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Yeast Culture Lab: Background Information

Paper Type: Free Essay Subject: Biology
Wordcount: 1661 words Published: 7th Aug 2018

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In the laboratory, yeasts are stored, maintained & cultivated with the help of few elementary methods. Yeasts, being a group of unicellular organisms taken care of similar to those of most bacteria except that their nutritional & environmental requirements vary.


These are microorganisms having cells with membrane-bound nuclei .Yeasts are unicellular and its size may vary greatly depending on the species. Yeasts have asexual and sexual reproductive cycles and most of them reproduce asexually by budding.

Yeast culture:

Yeast culture composes yeast in the form of dry product over a media & dried over in order to safeguard the fermenting activity of the yeast. The process of fermentation creates metabolites, which is in fact an advantage of yeast culture. The bacterial activity gets stimulated resulting in an increase in digestion of feeds by the bacteria as their number grew. This increase in numbers can result in more nutrients from the feed being available acting as a source of energy.



The natural process supports life as it produces new “progeny” individual organisms from their “parents”. Each individual organism exists due to this biological process. The process involves two methods of the following types: sexual and asexual.

Sexual reproduction requires two individuals of opposite sex to involve during the sexual course. However, the asexual reproduction do not any requires involvement of another individual as it can reproduce with the division of a bacterial cell into two daughter cells.



It is simply the process of taking food into the body through the mouth.

However, reproduction is a function of consumption. When an organism goes under reproduction, its consumption must be adequate to provide the supplementary nutritional support because this biological process needs additional resources for future survival.


Death in Population:

The processes that change the size of populations are birth, death and movement into and out of that population. The science of ecology is not just about understanding nature but often also about predicting or controlling it. In the life history of the unitary organism, as time passes and the post reproductive phase arrives death happens due to senescence which is the organic process of growing older. The individual of different ages do contribute to births in population. As per the static life table, we assume the rates of birth and death to be constant. However, the fecundity of individuals also changes with their age & contribute to births in the population as per age-specific fecundity schedules. Further, understanding the cohort life table for annuals tracks a single cohort from the first birth to the death of last survivor.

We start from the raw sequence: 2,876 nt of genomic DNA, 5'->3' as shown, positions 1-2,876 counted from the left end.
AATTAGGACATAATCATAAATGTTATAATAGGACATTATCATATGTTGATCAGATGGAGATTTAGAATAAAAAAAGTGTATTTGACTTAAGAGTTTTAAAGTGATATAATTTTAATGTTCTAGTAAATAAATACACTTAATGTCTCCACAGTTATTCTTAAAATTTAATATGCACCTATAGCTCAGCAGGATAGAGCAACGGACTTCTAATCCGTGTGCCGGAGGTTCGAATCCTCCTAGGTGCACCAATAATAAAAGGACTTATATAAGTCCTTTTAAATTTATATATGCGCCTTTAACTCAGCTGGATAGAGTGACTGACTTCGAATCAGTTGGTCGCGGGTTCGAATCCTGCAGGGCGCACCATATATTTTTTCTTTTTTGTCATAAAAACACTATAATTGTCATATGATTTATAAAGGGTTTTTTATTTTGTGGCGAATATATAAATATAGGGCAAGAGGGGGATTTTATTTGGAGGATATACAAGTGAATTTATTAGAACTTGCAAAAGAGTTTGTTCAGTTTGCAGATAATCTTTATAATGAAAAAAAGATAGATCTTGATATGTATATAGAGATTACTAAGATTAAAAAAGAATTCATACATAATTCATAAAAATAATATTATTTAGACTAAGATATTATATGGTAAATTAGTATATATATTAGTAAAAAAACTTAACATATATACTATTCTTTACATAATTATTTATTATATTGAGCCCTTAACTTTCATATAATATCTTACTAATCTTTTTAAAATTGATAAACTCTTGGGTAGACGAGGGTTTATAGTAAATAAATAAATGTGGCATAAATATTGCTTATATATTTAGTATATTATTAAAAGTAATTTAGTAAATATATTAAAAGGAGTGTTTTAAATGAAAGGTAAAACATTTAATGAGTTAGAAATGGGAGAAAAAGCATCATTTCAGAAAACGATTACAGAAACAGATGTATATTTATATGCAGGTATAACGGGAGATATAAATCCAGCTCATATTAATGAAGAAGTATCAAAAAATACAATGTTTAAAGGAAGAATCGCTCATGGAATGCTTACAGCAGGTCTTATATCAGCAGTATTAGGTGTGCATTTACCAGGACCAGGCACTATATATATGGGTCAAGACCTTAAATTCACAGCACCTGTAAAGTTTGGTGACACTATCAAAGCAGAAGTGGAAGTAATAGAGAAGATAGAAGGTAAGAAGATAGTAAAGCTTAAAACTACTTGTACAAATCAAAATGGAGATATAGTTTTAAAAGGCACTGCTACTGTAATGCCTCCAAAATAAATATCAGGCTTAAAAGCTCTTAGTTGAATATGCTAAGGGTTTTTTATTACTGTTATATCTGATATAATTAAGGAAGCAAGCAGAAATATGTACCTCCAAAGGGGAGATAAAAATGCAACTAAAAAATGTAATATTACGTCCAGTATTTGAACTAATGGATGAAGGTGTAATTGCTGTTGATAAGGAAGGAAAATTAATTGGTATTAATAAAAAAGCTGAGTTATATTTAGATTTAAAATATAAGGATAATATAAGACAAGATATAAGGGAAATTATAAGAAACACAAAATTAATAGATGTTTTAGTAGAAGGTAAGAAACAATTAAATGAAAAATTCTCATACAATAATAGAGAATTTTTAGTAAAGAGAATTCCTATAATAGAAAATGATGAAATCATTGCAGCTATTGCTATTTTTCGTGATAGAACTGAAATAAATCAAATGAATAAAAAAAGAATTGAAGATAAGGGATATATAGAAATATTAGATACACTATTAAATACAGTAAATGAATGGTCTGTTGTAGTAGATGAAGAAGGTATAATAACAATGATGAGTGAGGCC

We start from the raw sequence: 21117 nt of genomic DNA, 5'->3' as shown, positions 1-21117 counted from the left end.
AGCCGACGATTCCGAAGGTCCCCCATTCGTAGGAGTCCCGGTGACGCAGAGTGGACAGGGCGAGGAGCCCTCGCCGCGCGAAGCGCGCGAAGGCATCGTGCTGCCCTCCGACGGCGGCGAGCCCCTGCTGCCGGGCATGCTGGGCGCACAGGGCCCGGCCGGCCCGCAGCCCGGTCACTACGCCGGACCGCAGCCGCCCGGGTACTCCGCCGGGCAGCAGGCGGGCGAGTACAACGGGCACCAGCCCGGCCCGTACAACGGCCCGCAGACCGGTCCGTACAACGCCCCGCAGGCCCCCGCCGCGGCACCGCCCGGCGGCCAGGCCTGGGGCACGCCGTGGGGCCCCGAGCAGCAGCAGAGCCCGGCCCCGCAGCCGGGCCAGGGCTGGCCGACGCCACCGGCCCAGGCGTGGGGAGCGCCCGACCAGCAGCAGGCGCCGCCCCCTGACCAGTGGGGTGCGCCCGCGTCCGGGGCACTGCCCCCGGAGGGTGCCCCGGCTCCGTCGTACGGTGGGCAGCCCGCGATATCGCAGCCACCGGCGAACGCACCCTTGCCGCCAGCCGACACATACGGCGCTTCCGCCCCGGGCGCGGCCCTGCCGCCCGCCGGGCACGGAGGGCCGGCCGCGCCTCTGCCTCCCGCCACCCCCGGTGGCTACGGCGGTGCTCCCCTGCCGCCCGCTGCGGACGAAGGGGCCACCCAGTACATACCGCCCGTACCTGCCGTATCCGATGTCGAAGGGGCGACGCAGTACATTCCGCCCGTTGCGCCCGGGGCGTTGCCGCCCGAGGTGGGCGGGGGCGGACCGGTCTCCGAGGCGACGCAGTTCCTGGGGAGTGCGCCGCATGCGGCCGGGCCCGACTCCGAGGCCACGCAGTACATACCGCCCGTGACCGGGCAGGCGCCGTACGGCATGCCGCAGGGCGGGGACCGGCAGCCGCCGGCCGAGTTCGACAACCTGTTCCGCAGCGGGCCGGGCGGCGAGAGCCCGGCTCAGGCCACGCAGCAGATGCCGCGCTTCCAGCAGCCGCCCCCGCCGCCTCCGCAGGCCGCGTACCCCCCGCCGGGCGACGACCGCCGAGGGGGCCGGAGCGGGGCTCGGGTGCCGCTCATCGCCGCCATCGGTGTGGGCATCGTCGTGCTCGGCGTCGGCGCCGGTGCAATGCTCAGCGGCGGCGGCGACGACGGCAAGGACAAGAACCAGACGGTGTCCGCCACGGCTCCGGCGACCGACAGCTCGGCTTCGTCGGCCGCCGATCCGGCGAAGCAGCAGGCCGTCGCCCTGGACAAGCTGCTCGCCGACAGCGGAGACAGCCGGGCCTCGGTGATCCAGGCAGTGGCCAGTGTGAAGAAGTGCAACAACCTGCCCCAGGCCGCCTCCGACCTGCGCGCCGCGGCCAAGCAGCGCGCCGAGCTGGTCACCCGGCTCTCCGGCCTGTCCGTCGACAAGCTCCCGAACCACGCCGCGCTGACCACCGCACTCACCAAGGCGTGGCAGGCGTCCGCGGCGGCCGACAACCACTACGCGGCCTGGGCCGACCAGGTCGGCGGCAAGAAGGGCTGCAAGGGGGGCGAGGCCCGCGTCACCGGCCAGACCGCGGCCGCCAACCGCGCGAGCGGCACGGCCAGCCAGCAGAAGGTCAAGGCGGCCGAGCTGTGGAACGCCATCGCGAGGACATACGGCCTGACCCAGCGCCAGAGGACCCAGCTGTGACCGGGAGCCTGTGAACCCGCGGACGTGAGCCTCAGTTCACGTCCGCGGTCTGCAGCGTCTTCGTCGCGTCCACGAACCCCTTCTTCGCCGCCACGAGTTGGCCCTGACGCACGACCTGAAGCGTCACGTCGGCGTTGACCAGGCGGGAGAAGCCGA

Aim of the Experiment:

Let us understand the process of manufacturing Baker’s Yeast by implying fed-batch culture in order to reduce the contamination.


The production of Baker’s yeast involves a series of aerobic stages for the development of inoculums. The process involves eight stages. The first three stages are aseptic as the pure culture for initial inoculums are used. However, open vessels are used to carry rest of the stages.

Pumping of yeast from one stage to the other as well as the seed cultures being centrifuge and washed before transfer reduces the level of contamination. During the later stages, which involves fed-batch systems, ensures better yield.

The development of inoculums for the commercial production of Baker’s yeast involves PC 1, 2, 3 as pure culture batch fermentations. F 1 & 2 is non-aseptic batch fermentations. F 3 & 4 is fed-batch fermentation & F5 is final fed-batch fermentation leading to yield of Baker’s yeast with minimal contamination.



The purpose of this experiment is to understand the process of producing Baker’s yeast with the removal of contamination to its minimalism. It involved the fed-batch culture to describe batch cultures fed with a medium without the elimination of culture fluid.

Materials and Methods:

Molasses, Chemicals like sulfuric acid Ammonium Sulphate, Ammonium Phosphate, Ammonia, Sodium Chloride, Antifoaming, Potato Starch, Emulsifying agent and Sodium Hydroxide etc.

Profile on productions of Baker’s Yeast Retrieved from http://www.southinvest.gov.et/Publications/SSNPR%20draft%20Profile/B/%20Bakers%20Yeast.pdf

The fed-batch fermentation system follows as shown in the figure below.

The Vitaminpros website, diagram retrieved from (http://www.vitaminpros.com/beta-1-3-d-glucan.htm)